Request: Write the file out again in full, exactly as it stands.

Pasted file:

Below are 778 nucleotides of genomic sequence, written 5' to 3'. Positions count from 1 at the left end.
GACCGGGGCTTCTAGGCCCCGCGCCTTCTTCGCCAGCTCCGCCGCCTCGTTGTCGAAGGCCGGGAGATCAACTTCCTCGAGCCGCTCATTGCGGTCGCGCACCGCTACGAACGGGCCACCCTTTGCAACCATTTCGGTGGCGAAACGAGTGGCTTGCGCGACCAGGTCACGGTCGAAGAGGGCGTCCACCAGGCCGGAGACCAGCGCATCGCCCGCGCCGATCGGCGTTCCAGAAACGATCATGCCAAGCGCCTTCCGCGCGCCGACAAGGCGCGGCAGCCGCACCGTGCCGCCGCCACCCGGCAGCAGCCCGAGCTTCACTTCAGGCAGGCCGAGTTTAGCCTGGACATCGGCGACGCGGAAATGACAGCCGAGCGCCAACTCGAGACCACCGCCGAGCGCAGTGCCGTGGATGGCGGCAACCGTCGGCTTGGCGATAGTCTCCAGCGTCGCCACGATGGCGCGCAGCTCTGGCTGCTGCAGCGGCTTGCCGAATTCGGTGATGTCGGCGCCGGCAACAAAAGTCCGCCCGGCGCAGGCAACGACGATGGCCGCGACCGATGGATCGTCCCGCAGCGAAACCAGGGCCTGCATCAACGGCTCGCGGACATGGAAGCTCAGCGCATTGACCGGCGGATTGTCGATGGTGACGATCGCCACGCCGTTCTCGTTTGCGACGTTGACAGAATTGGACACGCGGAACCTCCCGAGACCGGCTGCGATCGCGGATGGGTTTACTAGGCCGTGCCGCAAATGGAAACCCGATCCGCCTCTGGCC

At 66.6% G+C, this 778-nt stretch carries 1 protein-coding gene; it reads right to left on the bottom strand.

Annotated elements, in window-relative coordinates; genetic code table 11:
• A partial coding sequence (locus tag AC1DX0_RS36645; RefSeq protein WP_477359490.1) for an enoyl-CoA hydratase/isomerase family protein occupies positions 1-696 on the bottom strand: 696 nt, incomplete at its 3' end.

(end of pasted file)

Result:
Below are 778 nucleotides of genomic sequence, written 5' to 3'. Positions count from 1 at the left end.
GACCGGGGCTTCTAGGCCCCGCGCCTTCTTCGCCAGCTCCGCCGCCTCGTTGTCGAAGGCCGGGAGATCAACTTCCTCGAGCCGCTCATTGCGGTCGCGCACCGCTACGAACGGGCCACCCTTTGCAACCATTTCGGTGGCGAAACGAGTGGCTTGCGCGACCAGGTCACGGTCGAAGAGGGCGTCCACCAGGCCGGAGACCAGCGCATCGCCCGCGCCGATCGGCGTTCCAGAAACGATCATGCCAAGCGCCTTCCGCGCGCCGACAAGGCGCGGCAGCCGCACCGTGCCGCCGCCACCCGGCAGCAGCCCGAGCTTCACTTCAGGCAGGCCGAGTTTAGCCTGGACATCGGCGACGCGGAAATGACAGCCGAGCGCCAACTCGAGACCACCGCCGAGCGCAGTGCCGTGGATGGCGGCAACCGTCGGCTTGGCGATAGTCTCCAGCGTCGCCACGATGGCGCGCAGCTCTGGCTGCTGCAGCGGCTTGCCGAATTCGGTGATGTCGGCGCCGGCAACAAAAGTCCGCCCGGCGCAGGCAACGACGATGGCCGCGACCGATGGATCGTCCCGCAGCGAAACCAGGGCCTGCATCAACGGCTCGCGGACATGGAAGCTCAGCGCATTGACCGGCGGATTGTCGATGGTGACGATCGCCACGCCGTTCTCGTTTGCGACGTTGACAGAATTGGACACGCGGAACCTCCCGAGACCGGCTGCGATCGCGGATGGGTTTACTAGGCCGTGCCGCAAATGGAAACCCGATCCGCCTCTGGCC

At 66.6% G+C, this 778-nt stretch carries 1 protein-coding gene; it reads right to left on the bottom strand.

Annotated elements, in window-relative coordinates; genetic code table 11:
• A partial coding sequence (locus tag AC1DX0_RS36645; RefSeq protein WP_477359490.1) for an enoyl-CoA hydratase/isomerase family protein occupies positions 1-696 on the bottom strand: 696 nt, incomplete at its 3' end.